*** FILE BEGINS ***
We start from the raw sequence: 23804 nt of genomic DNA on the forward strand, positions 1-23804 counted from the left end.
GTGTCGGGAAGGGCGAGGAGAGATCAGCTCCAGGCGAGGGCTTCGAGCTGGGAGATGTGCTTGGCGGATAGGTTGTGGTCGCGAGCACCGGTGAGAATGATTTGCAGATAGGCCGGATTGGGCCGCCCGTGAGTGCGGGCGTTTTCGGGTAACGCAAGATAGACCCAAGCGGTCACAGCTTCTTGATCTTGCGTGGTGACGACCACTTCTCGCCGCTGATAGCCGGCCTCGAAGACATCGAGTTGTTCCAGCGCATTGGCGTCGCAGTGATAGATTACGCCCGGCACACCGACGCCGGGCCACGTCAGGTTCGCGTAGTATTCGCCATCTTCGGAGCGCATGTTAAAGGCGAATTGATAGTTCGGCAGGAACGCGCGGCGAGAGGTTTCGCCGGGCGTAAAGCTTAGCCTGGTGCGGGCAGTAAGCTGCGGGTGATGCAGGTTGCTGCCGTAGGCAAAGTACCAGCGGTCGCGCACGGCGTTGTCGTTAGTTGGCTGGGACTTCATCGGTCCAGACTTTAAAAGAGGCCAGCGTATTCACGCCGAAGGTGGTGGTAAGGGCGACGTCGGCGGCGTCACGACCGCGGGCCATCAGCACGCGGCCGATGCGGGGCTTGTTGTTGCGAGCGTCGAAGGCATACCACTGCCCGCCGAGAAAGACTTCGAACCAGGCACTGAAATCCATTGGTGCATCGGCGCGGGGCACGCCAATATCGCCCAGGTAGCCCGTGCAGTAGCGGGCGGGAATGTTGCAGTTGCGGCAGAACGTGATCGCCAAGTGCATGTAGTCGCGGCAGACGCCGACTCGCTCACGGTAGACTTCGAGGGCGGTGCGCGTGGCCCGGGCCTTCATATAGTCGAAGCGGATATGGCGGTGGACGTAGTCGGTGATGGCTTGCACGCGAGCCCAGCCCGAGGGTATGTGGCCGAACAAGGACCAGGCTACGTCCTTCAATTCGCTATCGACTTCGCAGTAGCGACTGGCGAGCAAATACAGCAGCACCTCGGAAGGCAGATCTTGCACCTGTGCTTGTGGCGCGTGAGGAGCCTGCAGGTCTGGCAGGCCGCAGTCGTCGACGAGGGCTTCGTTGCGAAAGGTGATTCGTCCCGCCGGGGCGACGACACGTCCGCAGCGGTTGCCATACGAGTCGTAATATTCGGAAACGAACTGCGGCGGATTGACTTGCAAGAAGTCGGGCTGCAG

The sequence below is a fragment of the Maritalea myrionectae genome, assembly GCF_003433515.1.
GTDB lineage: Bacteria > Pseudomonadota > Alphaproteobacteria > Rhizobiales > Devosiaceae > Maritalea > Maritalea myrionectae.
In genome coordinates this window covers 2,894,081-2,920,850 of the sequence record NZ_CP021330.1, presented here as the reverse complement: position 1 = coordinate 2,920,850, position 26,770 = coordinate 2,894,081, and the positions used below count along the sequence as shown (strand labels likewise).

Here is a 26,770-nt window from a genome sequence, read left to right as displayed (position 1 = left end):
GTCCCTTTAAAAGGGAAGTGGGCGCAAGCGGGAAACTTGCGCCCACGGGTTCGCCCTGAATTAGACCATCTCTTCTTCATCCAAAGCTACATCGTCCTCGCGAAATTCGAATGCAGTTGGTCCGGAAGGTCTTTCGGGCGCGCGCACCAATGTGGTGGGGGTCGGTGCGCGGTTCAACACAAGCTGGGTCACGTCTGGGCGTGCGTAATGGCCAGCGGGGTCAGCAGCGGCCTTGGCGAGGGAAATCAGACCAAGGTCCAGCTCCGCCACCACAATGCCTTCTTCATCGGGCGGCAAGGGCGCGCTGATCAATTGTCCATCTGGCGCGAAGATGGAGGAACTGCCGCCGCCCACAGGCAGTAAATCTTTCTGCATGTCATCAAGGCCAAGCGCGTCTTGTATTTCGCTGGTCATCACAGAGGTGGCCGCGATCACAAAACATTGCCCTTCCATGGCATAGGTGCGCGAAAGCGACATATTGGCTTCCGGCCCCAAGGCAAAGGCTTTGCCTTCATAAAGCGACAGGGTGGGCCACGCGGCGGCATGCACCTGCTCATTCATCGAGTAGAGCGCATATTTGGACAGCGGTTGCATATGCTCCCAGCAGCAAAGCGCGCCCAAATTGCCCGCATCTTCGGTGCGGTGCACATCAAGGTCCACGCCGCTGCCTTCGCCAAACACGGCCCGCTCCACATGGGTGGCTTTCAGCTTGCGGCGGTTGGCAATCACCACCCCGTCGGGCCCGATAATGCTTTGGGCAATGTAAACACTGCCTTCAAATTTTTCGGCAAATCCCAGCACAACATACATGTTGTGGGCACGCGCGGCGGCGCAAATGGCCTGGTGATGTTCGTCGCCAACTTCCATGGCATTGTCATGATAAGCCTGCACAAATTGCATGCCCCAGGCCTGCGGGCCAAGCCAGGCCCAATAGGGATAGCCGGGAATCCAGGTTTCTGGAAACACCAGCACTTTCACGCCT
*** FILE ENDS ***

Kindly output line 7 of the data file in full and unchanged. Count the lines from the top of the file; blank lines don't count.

GTCCCTTTAAAAGGGAAGTGGGCGCAAGCGGGAAACTTGCGCCCACGGGTTCGCCCTGAATTAGACCATCTCTTCTTCATCCAAAGCTACATCGTCCTCGCGAAATTCGAATGCAGTTGGTCCGGAAGGTCTTTCGGGCGCGCGCACCAATGTGGTGGGGGTCGGTGCGCGGTTCAACACAAGCTGGGTCACGTCTGGGCGTGCGTAATGGCCAGCGGGGTCAGCAGCGGCCTTGGCGAGGGAAATCAGACCAAGGTCCAGCTCCGCCACCACAATGCCTTCTTCATCGGGCGGCAAGGGCGCGCTGATCAATTGTCCATCTGGCGCGAAGATGGAGGAACTGCCGCCGCCCACAGGCAGTAAATCTTTCTGCATGTCATCAAGGCCAAGCGCGTCTTGTATTTCGCTGGTCATCACAGAGGTGGCCGCGATCACAAAACATTGCCCTTCCATGGCATAGGTGCGCGAAAGCGACATATTGGCTTCCGGCCCCAAGGCAAAGGCTTTGCCTTCATAAAGCGACAGGGTGGGCCACGCGGCGGCATGCACCTGCTCATTCATCGAGTAGAGCGCATATTTGGACAGCGGTTGCATATGCTCCCAGCAGCAAAGCGCGCCCAAATTGCCCGCATCTTCGGTGCGGTGCACATCAAGGTCCACGCCGCTGCCTTCGCCAAACACGGCCCGCTCCACATGGGTGGCTTTCAGCTTGCGGCGGTTGGCAATCACCACCCCGTCGGGCCCGATAATGCTTTGGGCAATGTAAACACTGCCTTCAAATTTTTCGGCAAATCCCAGCACAACATACATGTTGTGGGCACGCGCGGCGGCGCAAATGGCCTGGTGATGTTCGTCGCCAACTTCCATGGCATTGTCATGATAAGCCTGCACAAATTGCATGCCCCAGGCCTGCGGGCCAAGCCAGGCCCAATAGGGATAGCCGGGAATCCAGGTTTCTGGAAACACCAGCACTTTCACGCCT